Even millennials can be found among the branch-goers, they say. “As an industry, we’re fixated right now on millennials,” Pitts said. “I think we overgeneralize what millennials want and how different millennials are from other types of customers. I think we over-ascribe things to age that may be about life stage. The majority of millennials are still forming their financial relationship with us in the stores.”

Apple and (reportedly) Amazon are setting up new physical stores, Pitts pointed out. “They are opening up physical locations because, despite where they started....there is value in a physical presence,” he said.


The digital bridges Wells Fargo is building between channels are apparent with the customer’s first visit to a branch. During what’s typically a 40-minute meeting (30 minutes discussing the customer’s financial needs and 10 setting up an account), the banker will set the customer up on a mobile app and make a mobile deposit if appropriate. The banker might also walk the customer over to an ATM to show how to make a deposit there.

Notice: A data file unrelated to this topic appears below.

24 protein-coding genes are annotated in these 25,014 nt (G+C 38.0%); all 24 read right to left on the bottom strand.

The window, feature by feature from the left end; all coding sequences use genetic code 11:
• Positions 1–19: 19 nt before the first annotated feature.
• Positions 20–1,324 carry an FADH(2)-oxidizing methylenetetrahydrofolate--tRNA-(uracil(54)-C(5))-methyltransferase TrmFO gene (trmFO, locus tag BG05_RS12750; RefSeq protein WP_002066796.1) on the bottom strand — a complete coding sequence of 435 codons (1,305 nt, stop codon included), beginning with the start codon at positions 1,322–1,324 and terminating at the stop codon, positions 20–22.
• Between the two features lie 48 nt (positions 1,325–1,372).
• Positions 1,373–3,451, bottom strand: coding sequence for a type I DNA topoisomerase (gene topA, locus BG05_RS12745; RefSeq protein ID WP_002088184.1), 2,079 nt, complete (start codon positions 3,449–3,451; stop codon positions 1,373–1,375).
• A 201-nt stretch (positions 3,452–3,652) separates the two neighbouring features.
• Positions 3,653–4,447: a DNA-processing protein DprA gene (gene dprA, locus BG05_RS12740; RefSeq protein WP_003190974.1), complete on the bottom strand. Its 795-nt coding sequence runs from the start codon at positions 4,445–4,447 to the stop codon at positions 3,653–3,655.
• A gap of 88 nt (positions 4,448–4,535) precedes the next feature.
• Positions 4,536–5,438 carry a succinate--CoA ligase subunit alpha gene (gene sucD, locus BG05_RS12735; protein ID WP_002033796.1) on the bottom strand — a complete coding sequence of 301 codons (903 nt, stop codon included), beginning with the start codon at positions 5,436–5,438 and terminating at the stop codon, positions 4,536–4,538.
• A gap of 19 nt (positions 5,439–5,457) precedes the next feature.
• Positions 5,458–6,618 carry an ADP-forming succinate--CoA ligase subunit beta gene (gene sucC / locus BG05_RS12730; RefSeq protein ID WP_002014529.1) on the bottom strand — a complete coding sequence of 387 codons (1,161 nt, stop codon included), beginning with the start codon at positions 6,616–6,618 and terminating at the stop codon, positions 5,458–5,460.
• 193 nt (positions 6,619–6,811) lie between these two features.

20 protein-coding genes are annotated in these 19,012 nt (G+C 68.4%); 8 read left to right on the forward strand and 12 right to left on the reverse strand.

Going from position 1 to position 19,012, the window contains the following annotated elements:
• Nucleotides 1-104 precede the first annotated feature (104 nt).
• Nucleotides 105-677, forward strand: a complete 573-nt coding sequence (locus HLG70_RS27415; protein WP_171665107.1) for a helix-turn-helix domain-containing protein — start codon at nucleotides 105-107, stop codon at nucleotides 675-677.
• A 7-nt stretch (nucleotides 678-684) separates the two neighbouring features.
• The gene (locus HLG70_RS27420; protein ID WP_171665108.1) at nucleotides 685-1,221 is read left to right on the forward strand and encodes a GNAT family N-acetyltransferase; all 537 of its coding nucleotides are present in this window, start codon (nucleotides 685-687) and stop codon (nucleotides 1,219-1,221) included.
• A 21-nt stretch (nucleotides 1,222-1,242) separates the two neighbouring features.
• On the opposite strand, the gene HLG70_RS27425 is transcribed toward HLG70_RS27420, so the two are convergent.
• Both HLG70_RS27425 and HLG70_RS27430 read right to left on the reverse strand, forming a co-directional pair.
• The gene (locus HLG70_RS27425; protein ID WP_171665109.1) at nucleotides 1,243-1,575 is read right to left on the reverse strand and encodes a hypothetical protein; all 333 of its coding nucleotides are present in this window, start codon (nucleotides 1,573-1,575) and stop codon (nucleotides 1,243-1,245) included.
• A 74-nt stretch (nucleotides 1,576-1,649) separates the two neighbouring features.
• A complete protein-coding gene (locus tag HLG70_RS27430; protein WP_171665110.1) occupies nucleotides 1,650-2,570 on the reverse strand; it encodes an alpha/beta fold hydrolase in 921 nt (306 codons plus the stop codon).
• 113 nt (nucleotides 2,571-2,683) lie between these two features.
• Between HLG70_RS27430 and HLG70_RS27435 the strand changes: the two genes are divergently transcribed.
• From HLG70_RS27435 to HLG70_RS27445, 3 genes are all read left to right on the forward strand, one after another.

Wells Fargo has considered letting people open an account straight from a mobile device, a feature other banks have begun offering. It hasn’t embraced that concept yet, but it has infused more technology into the customer’s branch experience.

Branch employees are equipped with tablets, which communicate with nearby ATMs. When a customer is doing a transaction at an ATM and runs into a problem, a team member is alerted on the tablet. Once the banker has helped the customer and taps “approve” on the tablet, the ATM dispenses the cash, or whatever else it’s supposed to do.